The Remedy of Love

The Remedy of Love



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“The first taste I had for books came to me from my pleasure in the fables of the Metamorphoses of Ovid. For at about seven or eight years of age I would steal away from any other pleasure to read them, inasmuch as this language was my mother tongue, and it was the easiest book I knew and the best suited by its content to my tender age.” –Michel de Montaigne

Remedia Amoris; or, The Remedy of Love (2 AD) is an instructional poem by Ovid. A sequel to his three book poem Ars Amatoria; or, The Art of Love (2 AD), Remedia Amoris; or, The Remedy of Love was immensely popular—if a little controversial—in its time, and has survived numerous charges of indecency over the centuries. For the modern reader, it should prove a surprisingly relatable work on intimacy and relationships from an author of the ancient world.

While Ars Amatoria; or, The Art of Love offers salient advice on such topics as etiquette, remembering birthdays, avoiding unhealthy jealousy, being open to older and younger lovers, and nurturing honesty, Remedia Amoris; or, The Remedy of Love takes as its subject the unfortunate—yet common—experience of love gone bad. Perhaps concerned for eager readers of his first work on romance, Ovid provides suggestions to novice lovers on how to escape a bad relationship and on what to do in the event of incurable unhappiness. In order to avoid the tragic fates of Dido or Medea, both of whom were led to early graves by unfaithful lovers, Ovid suggests such healthy behaviors as staying busy, seeing the world, abstaining from alcohol, and trying not to ruminate on the love one has left behind. Remedia Amoris; or, The Remedy of Love, although frequently tongue-in-cheek, is an earnest and effective attempt to caution the overeager romantic and console those unlucky in love.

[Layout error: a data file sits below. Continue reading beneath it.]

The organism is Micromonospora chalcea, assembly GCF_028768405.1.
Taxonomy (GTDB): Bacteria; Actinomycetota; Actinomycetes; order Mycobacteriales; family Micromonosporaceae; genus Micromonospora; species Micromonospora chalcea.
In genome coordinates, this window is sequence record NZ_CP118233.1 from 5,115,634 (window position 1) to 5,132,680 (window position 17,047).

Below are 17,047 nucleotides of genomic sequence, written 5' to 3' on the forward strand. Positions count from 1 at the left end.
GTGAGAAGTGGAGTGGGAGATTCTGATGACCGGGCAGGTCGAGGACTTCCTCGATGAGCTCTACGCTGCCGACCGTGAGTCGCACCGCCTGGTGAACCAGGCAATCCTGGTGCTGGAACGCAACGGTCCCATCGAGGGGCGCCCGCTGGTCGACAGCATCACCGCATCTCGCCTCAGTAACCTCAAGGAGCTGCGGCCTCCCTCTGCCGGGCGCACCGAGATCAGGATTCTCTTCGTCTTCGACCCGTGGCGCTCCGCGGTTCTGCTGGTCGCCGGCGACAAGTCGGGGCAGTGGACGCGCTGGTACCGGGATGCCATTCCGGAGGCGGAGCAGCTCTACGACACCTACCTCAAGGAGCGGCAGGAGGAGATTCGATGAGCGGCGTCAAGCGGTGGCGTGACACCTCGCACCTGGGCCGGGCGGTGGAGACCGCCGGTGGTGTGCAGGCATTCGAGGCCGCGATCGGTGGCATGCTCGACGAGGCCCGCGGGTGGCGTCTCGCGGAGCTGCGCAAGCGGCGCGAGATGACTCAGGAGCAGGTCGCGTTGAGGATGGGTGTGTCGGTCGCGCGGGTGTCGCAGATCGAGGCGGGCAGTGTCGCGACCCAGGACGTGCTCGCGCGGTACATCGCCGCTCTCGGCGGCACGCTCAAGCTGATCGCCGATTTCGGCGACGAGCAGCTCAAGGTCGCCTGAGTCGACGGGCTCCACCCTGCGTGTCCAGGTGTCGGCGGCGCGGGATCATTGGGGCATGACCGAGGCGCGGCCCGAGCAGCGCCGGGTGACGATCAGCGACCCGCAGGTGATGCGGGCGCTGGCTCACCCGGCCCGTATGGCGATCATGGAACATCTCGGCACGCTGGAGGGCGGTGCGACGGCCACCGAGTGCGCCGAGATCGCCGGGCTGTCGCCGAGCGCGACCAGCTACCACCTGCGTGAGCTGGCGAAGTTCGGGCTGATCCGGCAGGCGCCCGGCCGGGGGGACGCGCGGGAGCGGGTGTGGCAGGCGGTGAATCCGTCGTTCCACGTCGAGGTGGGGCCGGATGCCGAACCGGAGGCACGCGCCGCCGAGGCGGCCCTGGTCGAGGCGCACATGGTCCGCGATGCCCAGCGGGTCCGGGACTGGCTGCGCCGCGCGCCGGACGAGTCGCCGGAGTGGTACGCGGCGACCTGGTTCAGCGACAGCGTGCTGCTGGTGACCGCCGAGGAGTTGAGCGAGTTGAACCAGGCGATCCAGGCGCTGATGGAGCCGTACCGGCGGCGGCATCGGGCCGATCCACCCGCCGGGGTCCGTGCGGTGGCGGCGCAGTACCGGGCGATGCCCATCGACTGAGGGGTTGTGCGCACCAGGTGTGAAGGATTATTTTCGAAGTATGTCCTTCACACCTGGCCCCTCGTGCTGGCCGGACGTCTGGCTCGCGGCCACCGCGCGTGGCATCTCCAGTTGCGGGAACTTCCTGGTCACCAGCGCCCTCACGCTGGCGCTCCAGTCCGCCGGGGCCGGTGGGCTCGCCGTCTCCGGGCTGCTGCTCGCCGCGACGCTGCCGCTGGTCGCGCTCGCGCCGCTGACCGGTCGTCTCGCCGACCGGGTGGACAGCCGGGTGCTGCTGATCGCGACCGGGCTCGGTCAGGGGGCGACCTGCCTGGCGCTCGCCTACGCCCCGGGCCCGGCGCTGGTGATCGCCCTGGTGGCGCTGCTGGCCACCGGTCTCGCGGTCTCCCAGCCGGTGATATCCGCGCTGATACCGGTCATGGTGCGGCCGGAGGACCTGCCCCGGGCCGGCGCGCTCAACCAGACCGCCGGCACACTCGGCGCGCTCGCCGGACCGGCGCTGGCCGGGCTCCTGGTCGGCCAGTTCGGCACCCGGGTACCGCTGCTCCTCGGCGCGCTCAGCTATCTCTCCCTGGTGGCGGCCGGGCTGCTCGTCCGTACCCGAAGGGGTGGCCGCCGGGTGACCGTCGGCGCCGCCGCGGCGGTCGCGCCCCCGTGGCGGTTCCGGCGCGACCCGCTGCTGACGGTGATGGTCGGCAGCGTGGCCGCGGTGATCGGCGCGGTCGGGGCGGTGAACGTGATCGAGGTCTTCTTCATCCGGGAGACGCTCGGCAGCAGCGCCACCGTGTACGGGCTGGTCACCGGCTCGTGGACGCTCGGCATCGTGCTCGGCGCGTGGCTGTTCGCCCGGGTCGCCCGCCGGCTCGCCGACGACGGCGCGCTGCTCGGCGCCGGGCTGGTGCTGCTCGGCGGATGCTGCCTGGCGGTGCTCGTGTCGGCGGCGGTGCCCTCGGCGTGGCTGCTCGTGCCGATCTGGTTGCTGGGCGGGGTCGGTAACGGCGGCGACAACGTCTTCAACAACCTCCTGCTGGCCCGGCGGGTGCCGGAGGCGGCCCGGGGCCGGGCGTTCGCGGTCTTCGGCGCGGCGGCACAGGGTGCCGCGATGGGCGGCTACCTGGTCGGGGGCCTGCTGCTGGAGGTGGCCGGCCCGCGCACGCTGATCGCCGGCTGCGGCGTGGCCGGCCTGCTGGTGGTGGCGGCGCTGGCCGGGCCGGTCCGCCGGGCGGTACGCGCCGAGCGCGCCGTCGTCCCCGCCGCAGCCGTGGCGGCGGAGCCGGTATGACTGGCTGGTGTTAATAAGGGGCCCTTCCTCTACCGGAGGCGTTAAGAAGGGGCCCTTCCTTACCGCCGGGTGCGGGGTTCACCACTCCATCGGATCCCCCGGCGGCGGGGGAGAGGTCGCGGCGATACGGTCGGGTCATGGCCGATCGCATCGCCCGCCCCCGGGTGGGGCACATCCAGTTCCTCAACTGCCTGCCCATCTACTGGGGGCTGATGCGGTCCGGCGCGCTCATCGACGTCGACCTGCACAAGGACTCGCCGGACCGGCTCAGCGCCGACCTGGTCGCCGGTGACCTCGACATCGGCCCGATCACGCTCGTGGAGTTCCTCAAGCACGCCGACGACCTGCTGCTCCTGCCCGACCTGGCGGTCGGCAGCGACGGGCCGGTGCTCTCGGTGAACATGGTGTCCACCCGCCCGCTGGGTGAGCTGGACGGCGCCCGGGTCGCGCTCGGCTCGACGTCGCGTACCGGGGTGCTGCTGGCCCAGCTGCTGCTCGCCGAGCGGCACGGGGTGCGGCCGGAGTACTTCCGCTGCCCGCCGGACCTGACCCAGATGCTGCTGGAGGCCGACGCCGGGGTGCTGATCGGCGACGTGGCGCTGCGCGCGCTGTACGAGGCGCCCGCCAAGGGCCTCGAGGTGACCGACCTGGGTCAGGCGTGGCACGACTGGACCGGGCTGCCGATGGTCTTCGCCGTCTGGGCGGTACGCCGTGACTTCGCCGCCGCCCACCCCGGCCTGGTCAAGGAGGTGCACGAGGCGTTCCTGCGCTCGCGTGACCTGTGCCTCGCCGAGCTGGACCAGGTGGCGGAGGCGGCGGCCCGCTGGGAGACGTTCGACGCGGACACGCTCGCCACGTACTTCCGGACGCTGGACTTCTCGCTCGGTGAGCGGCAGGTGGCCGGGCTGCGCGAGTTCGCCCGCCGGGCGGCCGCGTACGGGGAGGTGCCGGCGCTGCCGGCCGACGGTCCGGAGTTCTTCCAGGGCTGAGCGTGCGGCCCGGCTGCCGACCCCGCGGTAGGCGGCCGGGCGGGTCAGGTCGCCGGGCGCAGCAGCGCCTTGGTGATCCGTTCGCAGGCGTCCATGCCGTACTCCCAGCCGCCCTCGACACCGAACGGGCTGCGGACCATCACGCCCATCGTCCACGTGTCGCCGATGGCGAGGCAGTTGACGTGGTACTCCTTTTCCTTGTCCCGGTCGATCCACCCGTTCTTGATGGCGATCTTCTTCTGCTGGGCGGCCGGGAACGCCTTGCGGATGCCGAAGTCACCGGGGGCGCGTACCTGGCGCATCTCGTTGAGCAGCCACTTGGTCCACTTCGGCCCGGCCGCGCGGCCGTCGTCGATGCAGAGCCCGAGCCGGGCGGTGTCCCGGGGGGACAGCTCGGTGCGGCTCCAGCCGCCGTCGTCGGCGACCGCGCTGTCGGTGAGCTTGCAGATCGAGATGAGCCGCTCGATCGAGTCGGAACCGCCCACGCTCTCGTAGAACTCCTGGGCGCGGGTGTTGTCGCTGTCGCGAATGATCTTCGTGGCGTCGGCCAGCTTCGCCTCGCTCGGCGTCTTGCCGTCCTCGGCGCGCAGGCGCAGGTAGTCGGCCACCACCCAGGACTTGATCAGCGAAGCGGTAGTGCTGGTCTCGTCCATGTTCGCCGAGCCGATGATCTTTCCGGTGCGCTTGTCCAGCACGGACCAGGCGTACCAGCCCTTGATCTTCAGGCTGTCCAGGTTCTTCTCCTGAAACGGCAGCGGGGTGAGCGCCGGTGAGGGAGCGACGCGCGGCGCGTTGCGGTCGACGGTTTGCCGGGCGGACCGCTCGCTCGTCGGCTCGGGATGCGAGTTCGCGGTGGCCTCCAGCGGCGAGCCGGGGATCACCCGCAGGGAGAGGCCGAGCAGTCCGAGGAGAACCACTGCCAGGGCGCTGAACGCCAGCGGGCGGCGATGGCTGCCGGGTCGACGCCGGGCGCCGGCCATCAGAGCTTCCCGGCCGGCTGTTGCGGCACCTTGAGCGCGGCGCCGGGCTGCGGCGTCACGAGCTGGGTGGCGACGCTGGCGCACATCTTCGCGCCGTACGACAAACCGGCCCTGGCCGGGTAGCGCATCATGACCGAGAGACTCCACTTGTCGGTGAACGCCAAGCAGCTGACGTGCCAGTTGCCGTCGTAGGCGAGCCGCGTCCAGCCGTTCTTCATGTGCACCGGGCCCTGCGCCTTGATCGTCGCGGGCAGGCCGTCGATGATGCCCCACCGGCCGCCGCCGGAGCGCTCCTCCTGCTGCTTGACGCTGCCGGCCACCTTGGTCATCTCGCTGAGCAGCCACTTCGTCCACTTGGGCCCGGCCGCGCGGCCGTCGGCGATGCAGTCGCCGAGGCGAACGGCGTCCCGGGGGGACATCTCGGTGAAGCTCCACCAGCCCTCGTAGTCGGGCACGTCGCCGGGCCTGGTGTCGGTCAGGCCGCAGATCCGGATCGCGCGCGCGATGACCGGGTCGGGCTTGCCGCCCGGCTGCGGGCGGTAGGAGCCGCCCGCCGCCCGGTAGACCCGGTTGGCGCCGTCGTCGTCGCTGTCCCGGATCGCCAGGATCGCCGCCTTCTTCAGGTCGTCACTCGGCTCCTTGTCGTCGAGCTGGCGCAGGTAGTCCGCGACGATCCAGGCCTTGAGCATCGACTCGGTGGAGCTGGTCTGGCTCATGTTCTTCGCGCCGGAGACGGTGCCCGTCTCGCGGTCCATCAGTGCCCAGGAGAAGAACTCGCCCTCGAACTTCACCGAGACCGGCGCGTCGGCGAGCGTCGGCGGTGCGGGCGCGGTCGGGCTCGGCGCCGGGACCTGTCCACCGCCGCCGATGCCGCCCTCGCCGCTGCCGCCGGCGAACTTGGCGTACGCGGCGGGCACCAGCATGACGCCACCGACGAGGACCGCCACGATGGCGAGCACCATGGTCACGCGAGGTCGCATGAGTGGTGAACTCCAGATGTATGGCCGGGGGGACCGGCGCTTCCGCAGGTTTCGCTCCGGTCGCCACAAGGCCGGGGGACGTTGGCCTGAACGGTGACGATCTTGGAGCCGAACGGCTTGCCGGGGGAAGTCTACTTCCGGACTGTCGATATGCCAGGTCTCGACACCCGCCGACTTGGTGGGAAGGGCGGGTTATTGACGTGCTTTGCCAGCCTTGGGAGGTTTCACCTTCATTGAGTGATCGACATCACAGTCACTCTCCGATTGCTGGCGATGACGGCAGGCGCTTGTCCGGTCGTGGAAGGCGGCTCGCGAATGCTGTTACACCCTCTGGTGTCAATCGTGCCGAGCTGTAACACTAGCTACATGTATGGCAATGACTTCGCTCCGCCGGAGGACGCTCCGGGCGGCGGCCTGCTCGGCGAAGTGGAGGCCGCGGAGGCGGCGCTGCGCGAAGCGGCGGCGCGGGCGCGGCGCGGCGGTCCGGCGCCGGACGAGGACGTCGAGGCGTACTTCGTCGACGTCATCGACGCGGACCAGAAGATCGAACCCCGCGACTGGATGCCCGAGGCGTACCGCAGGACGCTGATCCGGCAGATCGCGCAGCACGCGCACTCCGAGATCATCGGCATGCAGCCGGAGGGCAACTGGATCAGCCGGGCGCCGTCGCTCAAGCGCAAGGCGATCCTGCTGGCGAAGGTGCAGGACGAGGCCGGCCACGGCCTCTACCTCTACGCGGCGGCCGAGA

With a beautifully designed cover and professionally typeset manuscript, this edition of Ovid’s Remedia Amoris; or, The Remedy of Love is a classic work of Roman literature reimagined for modern readers.



Ovid (43 BC-17/18 AD) was a Roman poet. Born in Sulmo the year after Julius Caesar’s assassination, Ovid would join the ranks of Virgil and Horace to become one of the foremost poets of Augustus’ reign as first Roman emperor. After rejecting a life in law and politics, he embarked on a career as a poet, publishing his first work, the Heroides, in 19 BC. This was quickly followed by his Amores (16 BC), a collection of erotic elegies written to his lover Corinna. By 8 AD, Ovid finished his Metamorphoses, an epic narrative poem tracing the history of Rome and the world from the creation of the cosmos to the death and apotheosis of Julius Caesar. Ambitious and eminently inspired, Metamorphoses remains a timeless work of Roman literature and an essential resource for the study of classical languages and mythology. Exiled that same year by Augustus himself, Ovid spent the rest of his life in Tomis on the Black Sea, where he continued to write poems of loss, repentance and longing.